The project that helped bring about this transformation is the Western India Rainfed Farming Project (WIRFP) started by the Indian Farm Forestry Development Cooperative (IFFDC) that has been working in 400 villages in Partapgarh and Ratlam with a view to providing and enhancing the livelihoods of 150,000 poor people. The £ 7.5 million the cooperative got from the Department For International Development (DFID) was spent on initiatives in 75 core villages, with provision for wider dissemination of technologies and approaches in 325 villages. The six-year project will formally end in March 2006.

Partapgarh is characterised by 8-80% sloping terrain and an average rainfall of 800-900 mm. The region experiences a recurring drought cycle once every two to three years.

Moving away from conventional land and water conservation projects, the WIRFP tackled the issue at the grassroots by engaging jankars (well-informed persons) to help plan, implement and monitor developmental activities. The young jankars were trained within the villages that are dominated by scheduled tribes, mainly bhils and meenas . Across the project villages, 671 jankars -- 32% of them women -- played a lead role in linking technologies (hardware) with social processes (software) to bring about improvements in people's lives and livelihoods.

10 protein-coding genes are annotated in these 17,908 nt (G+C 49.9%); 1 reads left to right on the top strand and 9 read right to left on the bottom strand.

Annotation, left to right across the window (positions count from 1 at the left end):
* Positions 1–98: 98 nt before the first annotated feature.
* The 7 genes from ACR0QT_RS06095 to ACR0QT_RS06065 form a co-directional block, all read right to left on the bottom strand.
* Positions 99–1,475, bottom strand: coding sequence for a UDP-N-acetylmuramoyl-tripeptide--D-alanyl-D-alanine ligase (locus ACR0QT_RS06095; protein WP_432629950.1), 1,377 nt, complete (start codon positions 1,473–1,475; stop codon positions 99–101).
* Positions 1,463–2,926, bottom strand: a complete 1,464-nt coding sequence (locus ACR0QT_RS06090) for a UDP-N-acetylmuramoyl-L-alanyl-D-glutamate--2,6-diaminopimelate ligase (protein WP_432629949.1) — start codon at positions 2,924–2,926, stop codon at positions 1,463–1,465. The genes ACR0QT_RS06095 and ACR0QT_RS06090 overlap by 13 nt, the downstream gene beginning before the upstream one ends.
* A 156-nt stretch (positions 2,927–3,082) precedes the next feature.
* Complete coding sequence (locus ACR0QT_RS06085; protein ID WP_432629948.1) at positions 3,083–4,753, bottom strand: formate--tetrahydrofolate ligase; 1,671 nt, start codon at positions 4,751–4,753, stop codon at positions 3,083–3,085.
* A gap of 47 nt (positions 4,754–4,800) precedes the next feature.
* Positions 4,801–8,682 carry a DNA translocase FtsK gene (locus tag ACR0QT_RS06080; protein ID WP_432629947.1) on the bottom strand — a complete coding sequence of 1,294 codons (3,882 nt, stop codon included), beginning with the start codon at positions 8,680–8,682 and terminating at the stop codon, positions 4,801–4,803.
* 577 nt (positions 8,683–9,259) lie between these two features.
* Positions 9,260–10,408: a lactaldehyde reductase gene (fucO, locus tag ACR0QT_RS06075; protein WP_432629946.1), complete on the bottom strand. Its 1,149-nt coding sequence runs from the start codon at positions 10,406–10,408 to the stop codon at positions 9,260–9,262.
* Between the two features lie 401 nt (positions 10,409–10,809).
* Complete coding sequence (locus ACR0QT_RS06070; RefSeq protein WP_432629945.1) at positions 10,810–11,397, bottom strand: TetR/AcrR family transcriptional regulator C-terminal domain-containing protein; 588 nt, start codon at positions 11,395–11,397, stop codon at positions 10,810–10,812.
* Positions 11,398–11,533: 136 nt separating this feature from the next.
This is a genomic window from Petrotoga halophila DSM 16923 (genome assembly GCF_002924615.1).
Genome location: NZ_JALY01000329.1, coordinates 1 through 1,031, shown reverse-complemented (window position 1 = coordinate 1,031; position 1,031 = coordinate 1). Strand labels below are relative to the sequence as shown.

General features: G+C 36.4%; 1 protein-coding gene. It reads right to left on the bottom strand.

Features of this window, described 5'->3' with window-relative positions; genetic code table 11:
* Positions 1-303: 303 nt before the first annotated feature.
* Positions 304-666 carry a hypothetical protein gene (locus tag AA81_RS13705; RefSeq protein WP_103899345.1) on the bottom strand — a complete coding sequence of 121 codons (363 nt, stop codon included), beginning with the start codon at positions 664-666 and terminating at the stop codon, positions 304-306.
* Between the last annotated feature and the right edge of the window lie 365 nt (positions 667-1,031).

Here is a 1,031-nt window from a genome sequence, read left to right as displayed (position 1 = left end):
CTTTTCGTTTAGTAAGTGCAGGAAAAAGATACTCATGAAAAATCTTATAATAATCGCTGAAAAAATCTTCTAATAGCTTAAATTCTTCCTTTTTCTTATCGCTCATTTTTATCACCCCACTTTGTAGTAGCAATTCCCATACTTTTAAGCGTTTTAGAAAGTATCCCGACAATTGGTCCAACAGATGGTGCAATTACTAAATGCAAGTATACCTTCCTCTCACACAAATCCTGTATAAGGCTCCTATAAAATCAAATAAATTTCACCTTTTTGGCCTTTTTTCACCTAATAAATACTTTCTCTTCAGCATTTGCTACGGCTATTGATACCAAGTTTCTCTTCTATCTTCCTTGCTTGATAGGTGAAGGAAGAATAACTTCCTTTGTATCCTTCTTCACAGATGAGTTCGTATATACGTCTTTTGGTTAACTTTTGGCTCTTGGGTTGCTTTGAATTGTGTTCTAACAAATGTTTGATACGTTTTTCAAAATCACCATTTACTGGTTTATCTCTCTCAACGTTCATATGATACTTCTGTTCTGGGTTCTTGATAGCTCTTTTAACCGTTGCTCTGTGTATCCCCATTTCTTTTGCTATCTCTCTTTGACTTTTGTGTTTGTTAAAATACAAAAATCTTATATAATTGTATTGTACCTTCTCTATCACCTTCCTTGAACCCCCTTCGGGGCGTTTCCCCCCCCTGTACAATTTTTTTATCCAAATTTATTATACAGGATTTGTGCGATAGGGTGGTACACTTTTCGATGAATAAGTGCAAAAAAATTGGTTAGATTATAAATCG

Pitched as a project that's primarily based upon processes rather than targets, the WIRFP was implemented in 23 core villages in Partapgarh block of Chittorgarh district in Rajasthan, and 53 villages in Sailana, Piploda and Ratlam blocks of Ratlam district in the adjoining state of Madhya Pradesh. The project adopted a cluster approach to develop natural resources, diversify income options and strengthen community institutions.

Promoted by the country's largest fertiliser cooperative, the Indian Farmers Fertiliser Cooperative Ltd (IFFCO), the IFFDC has been testing the cooperative model of developing village institutions not only to manage change but also to sustain it. Though in their initial stages, primary livelihood development cooperative societies have been established in the project villages to act as institutional cushions to sustainably harvest the gains of project interventions.